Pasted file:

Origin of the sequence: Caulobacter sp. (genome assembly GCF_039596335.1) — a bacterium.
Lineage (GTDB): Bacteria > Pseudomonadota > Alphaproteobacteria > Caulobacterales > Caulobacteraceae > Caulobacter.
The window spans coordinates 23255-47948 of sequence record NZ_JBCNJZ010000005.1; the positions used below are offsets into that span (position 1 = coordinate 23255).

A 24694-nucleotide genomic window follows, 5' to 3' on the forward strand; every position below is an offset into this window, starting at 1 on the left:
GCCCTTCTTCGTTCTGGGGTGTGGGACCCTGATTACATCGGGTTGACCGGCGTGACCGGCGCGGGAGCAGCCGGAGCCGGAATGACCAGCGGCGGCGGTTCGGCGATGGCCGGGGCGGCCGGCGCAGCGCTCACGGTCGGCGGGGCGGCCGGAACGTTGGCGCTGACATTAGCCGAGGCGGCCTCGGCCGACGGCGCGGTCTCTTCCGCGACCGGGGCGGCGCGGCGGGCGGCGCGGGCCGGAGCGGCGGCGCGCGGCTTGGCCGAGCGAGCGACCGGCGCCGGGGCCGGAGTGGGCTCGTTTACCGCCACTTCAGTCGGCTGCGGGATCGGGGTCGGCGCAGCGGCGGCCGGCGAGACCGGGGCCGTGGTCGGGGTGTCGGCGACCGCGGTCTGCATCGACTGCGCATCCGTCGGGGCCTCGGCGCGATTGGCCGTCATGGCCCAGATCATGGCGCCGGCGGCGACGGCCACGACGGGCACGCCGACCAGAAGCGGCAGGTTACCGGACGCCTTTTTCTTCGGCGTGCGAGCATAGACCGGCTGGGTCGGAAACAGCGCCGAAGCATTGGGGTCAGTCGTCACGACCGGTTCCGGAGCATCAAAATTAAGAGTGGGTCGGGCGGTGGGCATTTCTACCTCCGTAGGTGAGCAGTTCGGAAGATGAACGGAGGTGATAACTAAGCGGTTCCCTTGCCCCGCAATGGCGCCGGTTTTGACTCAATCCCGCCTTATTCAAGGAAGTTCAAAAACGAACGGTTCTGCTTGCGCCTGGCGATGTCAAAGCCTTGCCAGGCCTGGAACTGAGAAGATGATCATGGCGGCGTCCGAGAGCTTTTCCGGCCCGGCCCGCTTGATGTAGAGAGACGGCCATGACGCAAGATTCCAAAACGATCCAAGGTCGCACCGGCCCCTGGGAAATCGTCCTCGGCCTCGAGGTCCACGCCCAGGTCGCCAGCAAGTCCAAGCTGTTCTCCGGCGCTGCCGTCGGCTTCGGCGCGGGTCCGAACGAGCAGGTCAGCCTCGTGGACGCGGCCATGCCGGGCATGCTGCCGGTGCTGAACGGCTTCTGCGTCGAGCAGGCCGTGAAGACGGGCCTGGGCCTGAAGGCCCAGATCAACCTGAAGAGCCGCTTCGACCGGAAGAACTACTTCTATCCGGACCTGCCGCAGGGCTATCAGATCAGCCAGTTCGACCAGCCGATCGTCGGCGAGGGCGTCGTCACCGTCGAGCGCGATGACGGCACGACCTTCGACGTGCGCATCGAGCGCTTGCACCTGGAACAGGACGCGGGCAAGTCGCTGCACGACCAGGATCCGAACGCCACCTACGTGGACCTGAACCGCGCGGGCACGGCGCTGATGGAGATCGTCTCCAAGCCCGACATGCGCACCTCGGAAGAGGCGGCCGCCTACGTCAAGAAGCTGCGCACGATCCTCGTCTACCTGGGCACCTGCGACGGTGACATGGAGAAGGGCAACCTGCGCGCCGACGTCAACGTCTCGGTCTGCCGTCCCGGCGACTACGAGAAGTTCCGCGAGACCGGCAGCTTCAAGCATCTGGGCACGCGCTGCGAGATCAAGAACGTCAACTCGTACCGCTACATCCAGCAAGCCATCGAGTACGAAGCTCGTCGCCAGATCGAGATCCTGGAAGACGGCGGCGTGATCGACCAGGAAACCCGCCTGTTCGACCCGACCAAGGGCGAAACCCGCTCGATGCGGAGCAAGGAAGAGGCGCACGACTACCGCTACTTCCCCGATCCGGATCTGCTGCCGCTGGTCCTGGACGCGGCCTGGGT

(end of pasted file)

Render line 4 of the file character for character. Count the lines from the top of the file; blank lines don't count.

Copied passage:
A 24694-nucleotide genomic window follows, 5' to 3' on the forward strand; every position below is an offset into this window, starting at 1 on the left: